Property records show that the cabin belonged to Patterson's father at the time of Jayme's disappearance.
Patterson worked for one day in 2016 at the same Jennie-O turkey plant in Barron as Jayme's parents, Jennie-O Turkey Store President Steve Lykken said. Patterson quit the next day, saying he was moving from the area, Lykken said. But the sheriff said it did not appear Patterson interacted with them during his brief time working there.
Patterson had no criminal record, according to the sheriff. He graduated in 2015 from Northwood High School, where he was on the quiz bowl team and was a good student with a "great group of friends," said District Superintendent Jean Serum.
Kasinskas said she taught Patterson science in middle school, but added: "I don't really remember a ton about him."
"He seemed like a quiet kid," she said. "I don't recall anything that would have explained this, by any means."
The woman who first spotted Jayme on Thursday, Jeanne Nutter, said she was walking her dog along a rural road when a disheveled girl called out to her, grabbed her and revealed her name.
"I was terrified, but I didn't want to show her that," Nutter, a social worker who spent years working in child protection, told The Associated Press. "She just yelled, 'Please help me! I don't know where I am! I'm lost!'"
Nutter took her to the home of Peter and Kristin Kasinskas. Jayme was quiet, her emotions "pretty flat," Peter Kasinskas said.
Jayme told the couple she didn't know where she was or anything about Gordon, a town of about 644 people in a heavily forested region where logging in the top industry. From what she told them, they believed she was there for most of her disappearance.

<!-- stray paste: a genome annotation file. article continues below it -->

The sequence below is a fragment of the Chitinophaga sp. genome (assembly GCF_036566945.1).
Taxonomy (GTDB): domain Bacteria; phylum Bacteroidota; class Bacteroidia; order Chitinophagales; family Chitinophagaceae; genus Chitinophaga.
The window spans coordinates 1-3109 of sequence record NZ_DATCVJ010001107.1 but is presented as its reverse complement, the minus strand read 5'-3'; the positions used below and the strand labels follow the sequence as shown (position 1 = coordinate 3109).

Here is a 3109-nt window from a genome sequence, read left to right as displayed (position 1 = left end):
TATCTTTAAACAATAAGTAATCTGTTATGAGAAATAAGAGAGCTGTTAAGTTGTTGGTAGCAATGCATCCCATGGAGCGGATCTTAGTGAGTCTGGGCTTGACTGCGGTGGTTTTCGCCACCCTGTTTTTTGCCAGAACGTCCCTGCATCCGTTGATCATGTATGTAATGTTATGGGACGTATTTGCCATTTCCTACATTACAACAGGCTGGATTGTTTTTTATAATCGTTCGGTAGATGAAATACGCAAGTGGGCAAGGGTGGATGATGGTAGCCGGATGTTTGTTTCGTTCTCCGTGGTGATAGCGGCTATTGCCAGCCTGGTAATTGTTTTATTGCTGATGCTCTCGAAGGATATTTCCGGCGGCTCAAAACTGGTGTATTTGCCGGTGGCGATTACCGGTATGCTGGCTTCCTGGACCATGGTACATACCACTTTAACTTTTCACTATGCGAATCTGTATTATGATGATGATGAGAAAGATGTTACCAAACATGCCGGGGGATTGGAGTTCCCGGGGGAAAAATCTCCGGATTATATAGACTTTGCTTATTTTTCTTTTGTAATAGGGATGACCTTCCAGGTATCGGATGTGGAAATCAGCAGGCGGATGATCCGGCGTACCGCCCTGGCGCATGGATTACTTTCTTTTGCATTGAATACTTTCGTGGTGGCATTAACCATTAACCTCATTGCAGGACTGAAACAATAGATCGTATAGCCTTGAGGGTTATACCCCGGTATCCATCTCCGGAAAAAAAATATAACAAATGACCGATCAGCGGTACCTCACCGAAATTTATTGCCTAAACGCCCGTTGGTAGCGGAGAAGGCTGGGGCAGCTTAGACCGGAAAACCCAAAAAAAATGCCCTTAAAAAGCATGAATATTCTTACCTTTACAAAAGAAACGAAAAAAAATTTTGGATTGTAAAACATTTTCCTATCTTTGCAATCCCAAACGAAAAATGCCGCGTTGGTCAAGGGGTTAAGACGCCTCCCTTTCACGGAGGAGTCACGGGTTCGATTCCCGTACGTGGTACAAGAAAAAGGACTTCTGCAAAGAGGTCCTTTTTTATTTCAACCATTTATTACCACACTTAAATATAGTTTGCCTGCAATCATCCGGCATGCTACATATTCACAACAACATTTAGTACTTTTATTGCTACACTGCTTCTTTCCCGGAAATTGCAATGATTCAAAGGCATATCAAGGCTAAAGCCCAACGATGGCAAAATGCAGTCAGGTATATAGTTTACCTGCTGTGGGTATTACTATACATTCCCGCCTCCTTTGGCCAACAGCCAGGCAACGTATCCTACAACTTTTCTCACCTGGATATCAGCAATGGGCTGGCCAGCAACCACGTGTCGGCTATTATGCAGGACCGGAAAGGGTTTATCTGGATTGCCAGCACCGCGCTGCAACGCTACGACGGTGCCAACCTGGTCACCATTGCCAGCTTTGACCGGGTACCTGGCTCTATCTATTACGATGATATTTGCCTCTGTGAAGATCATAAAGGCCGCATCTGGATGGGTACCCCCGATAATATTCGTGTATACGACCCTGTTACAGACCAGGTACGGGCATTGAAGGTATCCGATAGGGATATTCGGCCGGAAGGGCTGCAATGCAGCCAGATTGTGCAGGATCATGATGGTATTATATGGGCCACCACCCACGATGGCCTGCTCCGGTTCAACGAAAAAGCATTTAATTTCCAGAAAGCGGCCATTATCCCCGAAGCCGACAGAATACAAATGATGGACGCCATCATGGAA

After Jayme vanished, detectives pursued thousands of tips, watched dozens of surveillance videos and conducted numerous searches. Officials recruited 2,000 volunteers for a huge ground search Oct. 23, but it yielded no clues.
Fitzgerald said in November that he kept similar cases in the back of his mind as he worked to find Jayme, including the abduction of Elizabeth Smart, who was 14 when she was taken from her Salt Lake City home in 2002. Smart was rescued nine months later after witnesses recognized her abductors from an "America's Most Wanted" episode.
Smart said in a telephone interview that Jayme's story is "why we can never give up hope on any missing child."
"It was only a few months ago that we as a community gathered to pray for Jayme's safe return at Barron High School," Barron County District Attorney Brian Wright said at a news conference. "God has answered those prayers."
For the latest updates on the story: https://apnews.com/c529a15d30f845c6adf6ccd478df3a5a
For more stories on Jayme's abduction and her parents' deaths: https://apnews.com/JaymeCloss
Associated Press writers Todd Richmond and Scott Bauer in Madison, Wisconsin, Brady McCombs in Salt Lake City and Amy Forliti in Gordon also contributed to this report along with AP news researcher Rhonda Shafner in New York.